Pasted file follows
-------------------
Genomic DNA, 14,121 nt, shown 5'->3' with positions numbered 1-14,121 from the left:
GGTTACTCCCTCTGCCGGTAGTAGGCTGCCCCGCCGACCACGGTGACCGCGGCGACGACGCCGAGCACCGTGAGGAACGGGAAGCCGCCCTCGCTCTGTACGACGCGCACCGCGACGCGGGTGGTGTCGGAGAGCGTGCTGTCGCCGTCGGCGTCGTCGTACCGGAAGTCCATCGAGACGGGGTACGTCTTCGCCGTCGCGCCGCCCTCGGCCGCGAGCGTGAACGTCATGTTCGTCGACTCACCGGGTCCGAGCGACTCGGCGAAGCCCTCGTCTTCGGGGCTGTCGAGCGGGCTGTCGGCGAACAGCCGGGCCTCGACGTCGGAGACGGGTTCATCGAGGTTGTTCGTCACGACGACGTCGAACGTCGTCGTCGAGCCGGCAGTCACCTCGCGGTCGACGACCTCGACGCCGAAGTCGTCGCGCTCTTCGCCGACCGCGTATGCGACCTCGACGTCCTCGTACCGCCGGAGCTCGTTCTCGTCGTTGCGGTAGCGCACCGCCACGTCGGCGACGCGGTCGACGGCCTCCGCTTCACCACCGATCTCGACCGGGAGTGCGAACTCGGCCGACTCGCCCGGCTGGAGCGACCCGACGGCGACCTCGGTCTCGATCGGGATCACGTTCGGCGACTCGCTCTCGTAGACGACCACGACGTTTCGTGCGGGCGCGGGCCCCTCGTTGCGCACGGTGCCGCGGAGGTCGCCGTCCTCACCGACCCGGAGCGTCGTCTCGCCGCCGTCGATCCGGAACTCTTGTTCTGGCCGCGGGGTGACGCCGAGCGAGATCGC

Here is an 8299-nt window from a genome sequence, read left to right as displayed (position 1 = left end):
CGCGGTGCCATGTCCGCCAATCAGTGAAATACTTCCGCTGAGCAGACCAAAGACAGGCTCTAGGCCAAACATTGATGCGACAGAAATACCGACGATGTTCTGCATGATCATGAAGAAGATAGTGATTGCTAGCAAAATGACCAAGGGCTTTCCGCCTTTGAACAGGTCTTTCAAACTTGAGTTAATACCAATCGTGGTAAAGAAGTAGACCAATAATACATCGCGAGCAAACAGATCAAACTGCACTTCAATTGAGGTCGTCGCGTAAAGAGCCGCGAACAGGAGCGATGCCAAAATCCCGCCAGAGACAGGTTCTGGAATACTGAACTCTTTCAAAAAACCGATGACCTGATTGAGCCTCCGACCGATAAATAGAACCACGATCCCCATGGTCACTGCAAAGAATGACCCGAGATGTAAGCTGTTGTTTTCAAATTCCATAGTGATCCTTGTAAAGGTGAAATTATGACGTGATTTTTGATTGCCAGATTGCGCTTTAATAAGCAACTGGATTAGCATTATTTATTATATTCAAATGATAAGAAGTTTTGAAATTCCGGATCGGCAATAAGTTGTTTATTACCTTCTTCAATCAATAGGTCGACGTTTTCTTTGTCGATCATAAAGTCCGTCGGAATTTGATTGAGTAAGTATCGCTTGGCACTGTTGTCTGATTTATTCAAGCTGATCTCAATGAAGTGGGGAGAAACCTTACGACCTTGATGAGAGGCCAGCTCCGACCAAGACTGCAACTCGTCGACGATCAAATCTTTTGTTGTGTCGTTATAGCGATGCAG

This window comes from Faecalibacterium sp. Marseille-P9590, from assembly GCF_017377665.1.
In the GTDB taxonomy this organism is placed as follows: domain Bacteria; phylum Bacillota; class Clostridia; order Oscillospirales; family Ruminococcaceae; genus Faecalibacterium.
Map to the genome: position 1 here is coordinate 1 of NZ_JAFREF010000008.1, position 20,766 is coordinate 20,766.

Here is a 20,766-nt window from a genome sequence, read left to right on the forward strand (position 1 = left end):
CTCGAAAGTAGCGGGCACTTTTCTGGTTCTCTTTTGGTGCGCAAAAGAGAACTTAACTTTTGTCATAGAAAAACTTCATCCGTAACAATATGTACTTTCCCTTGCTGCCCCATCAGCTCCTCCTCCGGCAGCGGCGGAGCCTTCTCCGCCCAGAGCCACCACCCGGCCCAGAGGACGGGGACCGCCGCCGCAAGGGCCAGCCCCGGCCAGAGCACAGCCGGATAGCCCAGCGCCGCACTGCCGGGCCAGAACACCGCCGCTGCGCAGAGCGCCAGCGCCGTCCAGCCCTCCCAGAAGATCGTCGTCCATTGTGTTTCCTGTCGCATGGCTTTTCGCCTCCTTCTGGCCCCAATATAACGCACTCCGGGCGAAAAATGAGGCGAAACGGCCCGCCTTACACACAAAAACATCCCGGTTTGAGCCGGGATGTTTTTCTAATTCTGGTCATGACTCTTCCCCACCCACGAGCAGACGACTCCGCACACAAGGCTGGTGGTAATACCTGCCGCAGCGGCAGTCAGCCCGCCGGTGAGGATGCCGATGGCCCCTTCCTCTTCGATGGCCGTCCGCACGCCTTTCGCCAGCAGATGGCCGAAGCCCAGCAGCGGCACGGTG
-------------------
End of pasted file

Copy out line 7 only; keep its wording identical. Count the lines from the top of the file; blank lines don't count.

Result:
Map to the genome: position 1 here is coordinate 1 of NZ_JAFREF010000008.1, position 20,766 is coordinate 20,766.